What we know about the ‘new’ Covid variant detected in southern France

A health worker prepares to sequence Covid samples at the IHU in Marseille.
A health worker prepares to sequence Covid samples at the IHU in Marseille. Little is known about the new variant discovered there. (Photo by Christophe SIMON / AFP)
A Covid variant was that was sequenced in the southern French city of Marseille has been hitting the headlines - but is it actually dangerous? Or even new?

Is it new?

The variant – officially known as B.1.640.2 – was first identified in Marseille in November, and recorded as a new variant on December 9th.

That’s actually the same week as the first Omicron cases were recorded in France – although it’s likely that Omicron was present in France before it was formally identified.

What is it?

The Institut Hospitalo-Universitaire in Marseille – the former workplace of controversial Professor Didier Raoult – was where the sequencing (mapping out of the strain’s genetic composition) took place. 

It has been informally dubbed the IHU variant after the Institute, and internet users have joked that it is the ‘I Hate U’ variant.

A non-peer reviewed study from the institute identified 46 mutations in this variant compared to the original Covid-19 virus, 23 or which were located at the spike protein – a crucial spot when it comes to the virus’s ability to attack human cells. 

Where is it from?

Just because this new strain was discovered in France does not necessarily mean that this is where it first emerged – it could just be a sign that France has a relatively developed testing and sequencing infrastructure. 

The first detected case in France was in a traveller who had recently returned from the DRC. 11 other people, all linked to the traveller, were also discovered to have the new variant.

Since then the vast majority of cases so far have been detected in France, although dozens have also been detected in the DRC and the UK, as well as a handful elsewhere in Africa, North America, Europe and South Asia.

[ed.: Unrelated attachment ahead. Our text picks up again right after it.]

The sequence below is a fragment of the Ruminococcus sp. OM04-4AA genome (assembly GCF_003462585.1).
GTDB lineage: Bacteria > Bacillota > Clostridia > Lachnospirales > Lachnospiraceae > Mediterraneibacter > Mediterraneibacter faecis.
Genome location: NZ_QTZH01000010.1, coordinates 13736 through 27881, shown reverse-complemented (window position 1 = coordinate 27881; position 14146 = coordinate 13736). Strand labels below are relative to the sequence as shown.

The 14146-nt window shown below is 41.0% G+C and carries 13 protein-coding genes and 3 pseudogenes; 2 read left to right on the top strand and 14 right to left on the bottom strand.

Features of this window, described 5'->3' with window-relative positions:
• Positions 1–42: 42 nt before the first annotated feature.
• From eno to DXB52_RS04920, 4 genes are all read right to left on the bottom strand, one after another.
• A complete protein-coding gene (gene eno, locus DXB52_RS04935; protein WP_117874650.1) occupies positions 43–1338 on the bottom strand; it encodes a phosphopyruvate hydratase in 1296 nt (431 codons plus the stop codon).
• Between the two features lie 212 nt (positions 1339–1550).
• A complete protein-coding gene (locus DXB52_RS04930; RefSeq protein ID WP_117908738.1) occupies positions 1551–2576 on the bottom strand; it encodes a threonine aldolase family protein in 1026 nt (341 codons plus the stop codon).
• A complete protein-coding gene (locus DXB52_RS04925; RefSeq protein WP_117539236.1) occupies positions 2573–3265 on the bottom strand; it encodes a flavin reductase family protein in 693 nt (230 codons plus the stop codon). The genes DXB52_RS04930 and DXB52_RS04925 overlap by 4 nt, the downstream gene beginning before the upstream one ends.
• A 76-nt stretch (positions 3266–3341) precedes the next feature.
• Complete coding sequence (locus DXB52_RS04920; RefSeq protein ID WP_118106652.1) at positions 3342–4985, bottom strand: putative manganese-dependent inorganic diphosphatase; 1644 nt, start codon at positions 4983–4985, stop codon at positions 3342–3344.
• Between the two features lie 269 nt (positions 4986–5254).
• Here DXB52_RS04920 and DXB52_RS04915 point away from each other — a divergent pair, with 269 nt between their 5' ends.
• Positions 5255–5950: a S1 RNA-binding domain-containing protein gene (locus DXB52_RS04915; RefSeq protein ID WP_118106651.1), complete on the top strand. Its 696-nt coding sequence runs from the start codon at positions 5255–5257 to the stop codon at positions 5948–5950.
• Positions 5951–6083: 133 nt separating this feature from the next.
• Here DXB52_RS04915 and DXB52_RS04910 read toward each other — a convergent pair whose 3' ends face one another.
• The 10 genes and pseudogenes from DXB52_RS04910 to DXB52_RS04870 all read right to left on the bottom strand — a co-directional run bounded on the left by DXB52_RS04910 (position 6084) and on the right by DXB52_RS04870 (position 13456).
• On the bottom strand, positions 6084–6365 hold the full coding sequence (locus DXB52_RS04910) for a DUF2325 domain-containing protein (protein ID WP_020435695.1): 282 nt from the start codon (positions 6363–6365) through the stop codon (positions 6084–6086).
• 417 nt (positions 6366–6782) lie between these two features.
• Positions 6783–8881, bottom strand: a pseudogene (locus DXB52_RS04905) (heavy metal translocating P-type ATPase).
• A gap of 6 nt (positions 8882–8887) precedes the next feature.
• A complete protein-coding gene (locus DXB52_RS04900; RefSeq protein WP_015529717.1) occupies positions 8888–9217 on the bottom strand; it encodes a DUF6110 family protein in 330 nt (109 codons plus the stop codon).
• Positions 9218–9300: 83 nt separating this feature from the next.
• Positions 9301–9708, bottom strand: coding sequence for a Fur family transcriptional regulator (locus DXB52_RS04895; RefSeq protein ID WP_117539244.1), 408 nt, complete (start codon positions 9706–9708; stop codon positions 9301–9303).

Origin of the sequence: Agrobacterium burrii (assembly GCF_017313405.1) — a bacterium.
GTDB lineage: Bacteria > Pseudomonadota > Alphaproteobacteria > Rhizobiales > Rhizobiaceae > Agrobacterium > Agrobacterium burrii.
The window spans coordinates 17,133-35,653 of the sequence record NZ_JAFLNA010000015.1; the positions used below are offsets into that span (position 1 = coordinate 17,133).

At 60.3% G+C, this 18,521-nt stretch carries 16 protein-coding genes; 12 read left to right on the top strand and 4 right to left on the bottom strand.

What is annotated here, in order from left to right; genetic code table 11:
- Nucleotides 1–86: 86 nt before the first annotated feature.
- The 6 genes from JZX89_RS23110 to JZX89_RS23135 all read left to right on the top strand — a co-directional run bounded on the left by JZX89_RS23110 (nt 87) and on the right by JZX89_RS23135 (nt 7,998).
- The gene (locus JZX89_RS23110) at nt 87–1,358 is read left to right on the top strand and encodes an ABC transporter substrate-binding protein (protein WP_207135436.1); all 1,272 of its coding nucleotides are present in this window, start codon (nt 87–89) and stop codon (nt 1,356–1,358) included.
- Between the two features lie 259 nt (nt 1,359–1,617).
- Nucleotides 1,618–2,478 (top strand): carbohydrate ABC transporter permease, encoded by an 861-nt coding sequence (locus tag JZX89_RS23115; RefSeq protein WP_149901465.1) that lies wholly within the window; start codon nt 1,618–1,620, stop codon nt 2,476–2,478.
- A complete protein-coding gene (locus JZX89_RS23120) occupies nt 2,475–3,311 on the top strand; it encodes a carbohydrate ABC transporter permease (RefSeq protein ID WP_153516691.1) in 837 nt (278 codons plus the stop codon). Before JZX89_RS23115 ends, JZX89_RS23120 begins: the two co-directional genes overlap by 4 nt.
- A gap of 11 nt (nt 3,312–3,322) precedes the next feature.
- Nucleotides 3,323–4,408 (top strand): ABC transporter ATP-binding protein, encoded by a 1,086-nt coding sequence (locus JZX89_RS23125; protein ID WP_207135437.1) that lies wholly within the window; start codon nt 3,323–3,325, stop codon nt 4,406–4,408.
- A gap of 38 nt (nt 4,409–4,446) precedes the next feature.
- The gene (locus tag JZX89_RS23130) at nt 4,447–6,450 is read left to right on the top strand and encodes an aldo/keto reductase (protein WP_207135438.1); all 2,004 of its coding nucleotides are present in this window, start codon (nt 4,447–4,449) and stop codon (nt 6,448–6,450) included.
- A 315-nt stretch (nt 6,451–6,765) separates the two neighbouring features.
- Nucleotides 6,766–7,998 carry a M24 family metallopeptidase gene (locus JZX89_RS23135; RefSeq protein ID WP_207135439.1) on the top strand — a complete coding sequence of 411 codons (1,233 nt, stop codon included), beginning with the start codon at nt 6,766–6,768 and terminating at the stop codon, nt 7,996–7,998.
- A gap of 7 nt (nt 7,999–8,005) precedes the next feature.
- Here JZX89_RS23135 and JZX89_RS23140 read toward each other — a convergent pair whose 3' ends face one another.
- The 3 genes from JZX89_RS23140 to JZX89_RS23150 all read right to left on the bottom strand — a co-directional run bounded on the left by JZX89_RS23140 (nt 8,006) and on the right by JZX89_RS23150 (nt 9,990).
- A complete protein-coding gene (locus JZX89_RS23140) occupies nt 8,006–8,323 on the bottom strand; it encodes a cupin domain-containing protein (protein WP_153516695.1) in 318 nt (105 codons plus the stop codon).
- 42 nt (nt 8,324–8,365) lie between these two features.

The B.1.640.2 strain currently accounts for well under 1 percent of Covid cases in the country, amounting to hundreds of cases according to the country’s public health agency

How dangerous is it?

“It is too early to speculate on the virological, epidemiological or clinical characteristics of this variant,” wrote the authors of the study at IHU.

But the limited spread so far is an encouraging sign. The IHU variant accounts for less than one percent of cases in France, while the Omicron variant has gone on to become the dominant strain in France, overtaking Delta.

The World Health Organization has downplayed concerns over the variant. Abdi Mahamud, a WHO incident manager on Covid, told a press briefing in Geneva on Tuesday that it “has been on our radar,” but noted that it hadn’t proved much of a threat. 

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Santé Publique France said back in December that a “reinforced epidemiological study” was underway to “evaluate the characteristics of this variant and its impact on public health”. 

France remains in the grip of a huge wave of Covid cases, largely driven by the Omicron variant. On Tuesday the French government released figures showing a record 271,686 Covid cases in a 24 hour period. 

Since the start of the pandemic, the World Health Organisation has argued that new variants are less likely to emerge in places where vaccination coverage is lowest – hence the need to vaccines to be distributed equally between developed and developing countries.


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